The geographical distribution of the Queensland fruit fly, Bactrocera (Dacus) tryoni, in relation to climate
Robert W. Sutherst and Tania Yonow
Australian Journal of Agricultural Research
49(6) 935 - 954
CLIMEX is used to analyse the potential distribution of the Queensland fruit fly in relation to long-term average meteorological data. Different hypotheses on the mechanisms limiting the distribution of this species are examined. The analyses indicate that different CLIMEX models discriminate between locations in different ways. In particular, the models describing the limiting effects of cold stress yield substantially different estimates of the areas that can support overwintering populations. With the threshold temperature model of cold stress, extreme low temperatures exclude flies from high-altitude areas, but fail to exclude them from areas known not to support overwintering populations. These areas can only be rendered unfavourable by using the degree-day model of cold stress, which prevents sufficient thermal accumulation above the developmental threshold to maintain basic metabolic processes for long periods. In contrast, 2 models describing different modes of heat stress accumulation provide similar results and are interchangeable. Our analyses also indicate the potential for agricultural practices, such as irrigation, to alter quite dramatically the suitability of an area for Queensland fruit fly, and impact upon its geographical distribution and the pattern of activity. Keywords: model, CLIMEX, biogeography.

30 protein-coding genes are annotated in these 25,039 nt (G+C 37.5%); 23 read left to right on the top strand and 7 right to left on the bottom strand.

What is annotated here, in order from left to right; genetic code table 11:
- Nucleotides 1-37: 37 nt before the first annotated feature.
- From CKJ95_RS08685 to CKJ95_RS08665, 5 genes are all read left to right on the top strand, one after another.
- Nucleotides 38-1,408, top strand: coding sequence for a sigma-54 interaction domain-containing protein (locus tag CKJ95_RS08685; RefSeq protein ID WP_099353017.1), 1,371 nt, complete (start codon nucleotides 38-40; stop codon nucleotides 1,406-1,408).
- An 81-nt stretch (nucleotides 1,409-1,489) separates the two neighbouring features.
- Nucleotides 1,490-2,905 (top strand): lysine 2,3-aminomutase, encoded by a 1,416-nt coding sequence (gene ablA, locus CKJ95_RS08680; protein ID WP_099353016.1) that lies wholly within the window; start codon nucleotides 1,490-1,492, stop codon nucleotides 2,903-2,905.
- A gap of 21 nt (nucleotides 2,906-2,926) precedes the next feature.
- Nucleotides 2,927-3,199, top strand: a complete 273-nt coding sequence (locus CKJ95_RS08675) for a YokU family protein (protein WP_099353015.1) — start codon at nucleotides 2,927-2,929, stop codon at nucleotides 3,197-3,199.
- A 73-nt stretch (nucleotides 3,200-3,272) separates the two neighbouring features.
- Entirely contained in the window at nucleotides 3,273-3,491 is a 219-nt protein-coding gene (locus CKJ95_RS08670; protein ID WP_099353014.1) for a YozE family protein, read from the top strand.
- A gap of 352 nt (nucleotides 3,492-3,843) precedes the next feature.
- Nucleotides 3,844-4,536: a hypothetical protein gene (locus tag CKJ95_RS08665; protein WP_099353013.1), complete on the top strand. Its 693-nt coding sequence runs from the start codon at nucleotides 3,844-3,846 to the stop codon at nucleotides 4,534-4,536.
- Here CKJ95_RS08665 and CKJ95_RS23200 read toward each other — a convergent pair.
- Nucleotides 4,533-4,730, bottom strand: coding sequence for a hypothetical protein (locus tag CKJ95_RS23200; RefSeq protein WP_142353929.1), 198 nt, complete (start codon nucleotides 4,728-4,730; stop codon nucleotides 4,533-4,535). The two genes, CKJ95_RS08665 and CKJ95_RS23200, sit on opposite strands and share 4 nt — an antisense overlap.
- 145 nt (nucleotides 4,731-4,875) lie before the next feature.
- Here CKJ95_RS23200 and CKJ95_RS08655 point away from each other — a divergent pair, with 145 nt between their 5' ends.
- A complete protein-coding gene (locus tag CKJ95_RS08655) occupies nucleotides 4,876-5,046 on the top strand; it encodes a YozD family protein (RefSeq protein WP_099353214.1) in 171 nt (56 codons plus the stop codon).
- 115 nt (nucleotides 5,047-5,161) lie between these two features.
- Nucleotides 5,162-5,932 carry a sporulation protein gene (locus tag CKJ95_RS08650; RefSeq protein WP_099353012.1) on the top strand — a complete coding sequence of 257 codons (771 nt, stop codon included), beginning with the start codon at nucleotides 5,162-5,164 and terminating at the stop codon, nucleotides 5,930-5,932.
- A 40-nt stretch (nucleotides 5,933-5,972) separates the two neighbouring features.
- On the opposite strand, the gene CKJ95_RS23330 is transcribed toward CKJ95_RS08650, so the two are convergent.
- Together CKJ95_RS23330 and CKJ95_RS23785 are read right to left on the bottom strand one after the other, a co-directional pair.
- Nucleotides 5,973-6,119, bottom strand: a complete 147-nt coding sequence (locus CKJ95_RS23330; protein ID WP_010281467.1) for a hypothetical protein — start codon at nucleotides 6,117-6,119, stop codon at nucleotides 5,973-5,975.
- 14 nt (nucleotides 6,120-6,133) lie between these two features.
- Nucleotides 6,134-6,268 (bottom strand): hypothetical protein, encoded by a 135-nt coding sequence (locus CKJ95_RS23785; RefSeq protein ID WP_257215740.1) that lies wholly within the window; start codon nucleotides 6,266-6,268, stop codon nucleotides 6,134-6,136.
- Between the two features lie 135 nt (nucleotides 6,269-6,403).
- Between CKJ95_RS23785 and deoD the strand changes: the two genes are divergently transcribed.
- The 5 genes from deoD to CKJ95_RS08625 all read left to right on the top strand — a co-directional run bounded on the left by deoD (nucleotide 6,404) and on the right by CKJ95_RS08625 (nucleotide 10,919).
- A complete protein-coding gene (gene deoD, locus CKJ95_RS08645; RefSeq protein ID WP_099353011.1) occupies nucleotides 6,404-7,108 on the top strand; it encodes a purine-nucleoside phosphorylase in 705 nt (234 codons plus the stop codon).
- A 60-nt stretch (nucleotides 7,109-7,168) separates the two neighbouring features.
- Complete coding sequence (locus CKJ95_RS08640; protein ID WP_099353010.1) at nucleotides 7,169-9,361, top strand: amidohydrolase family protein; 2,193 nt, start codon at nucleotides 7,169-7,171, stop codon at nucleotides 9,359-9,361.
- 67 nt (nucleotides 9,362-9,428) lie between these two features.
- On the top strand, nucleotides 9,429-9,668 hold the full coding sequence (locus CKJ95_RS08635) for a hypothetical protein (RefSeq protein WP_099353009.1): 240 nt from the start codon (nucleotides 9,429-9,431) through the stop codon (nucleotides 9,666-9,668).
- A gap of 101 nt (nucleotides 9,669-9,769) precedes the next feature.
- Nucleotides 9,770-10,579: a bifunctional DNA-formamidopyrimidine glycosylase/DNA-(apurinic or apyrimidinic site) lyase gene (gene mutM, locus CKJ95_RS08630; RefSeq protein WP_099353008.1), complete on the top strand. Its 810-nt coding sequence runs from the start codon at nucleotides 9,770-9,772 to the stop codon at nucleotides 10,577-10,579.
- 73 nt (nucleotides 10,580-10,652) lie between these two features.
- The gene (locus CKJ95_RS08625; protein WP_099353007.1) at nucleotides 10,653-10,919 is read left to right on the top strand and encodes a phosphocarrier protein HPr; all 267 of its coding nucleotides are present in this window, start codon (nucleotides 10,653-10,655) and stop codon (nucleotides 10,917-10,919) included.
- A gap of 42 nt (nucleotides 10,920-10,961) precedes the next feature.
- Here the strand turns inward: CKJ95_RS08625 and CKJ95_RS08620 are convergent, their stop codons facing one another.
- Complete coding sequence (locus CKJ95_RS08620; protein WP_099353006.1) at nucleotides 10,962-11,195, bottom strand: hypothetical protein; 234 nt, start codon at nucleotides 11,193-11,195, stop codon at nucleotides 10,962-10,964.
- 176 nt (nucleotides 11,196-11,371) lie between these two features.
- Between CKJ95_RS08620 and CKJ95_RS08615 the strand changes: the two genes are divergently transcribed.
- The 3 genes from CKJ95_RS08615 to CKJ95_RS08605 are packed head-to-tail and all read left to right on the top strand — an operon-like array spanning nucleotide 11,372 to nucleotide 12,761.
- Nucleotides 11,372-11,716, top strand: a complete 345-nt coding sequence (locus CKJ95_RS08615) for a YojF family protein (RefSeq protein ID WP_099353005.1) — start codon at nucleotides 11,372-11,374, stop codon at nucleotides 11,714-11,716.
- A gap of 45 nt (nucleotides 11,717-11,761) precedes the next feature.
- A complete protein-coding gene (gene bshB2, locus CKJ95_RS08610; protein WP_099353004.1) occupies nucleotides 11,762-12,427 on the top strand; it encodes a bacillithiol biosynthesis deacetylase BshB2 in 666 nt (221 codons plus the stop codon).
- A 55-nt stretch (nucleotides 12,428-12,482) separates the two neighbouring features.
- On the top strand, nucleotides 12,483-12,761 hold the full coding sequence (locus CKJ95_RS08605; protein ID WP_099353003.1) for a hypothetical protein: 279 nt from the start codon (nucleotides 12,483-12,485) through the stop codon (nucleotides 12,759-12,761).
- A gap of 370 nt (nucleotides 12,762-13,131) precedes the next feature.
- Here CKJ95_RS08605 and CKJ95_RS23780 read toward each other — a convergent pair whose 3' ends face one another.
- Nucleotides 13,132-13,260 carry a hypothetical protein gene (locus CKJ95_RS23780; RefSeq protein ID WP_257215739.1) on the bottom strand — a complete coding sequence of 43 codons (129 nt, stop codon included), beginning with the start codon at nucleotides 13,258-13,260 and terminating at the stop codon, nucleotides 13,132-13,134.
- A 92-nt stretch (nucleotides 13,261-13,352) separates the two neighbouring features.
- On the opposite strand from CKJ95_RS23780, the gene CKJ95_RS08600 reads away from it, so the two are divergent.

Full text doi:10.1071/A97152
© CSIRO 1998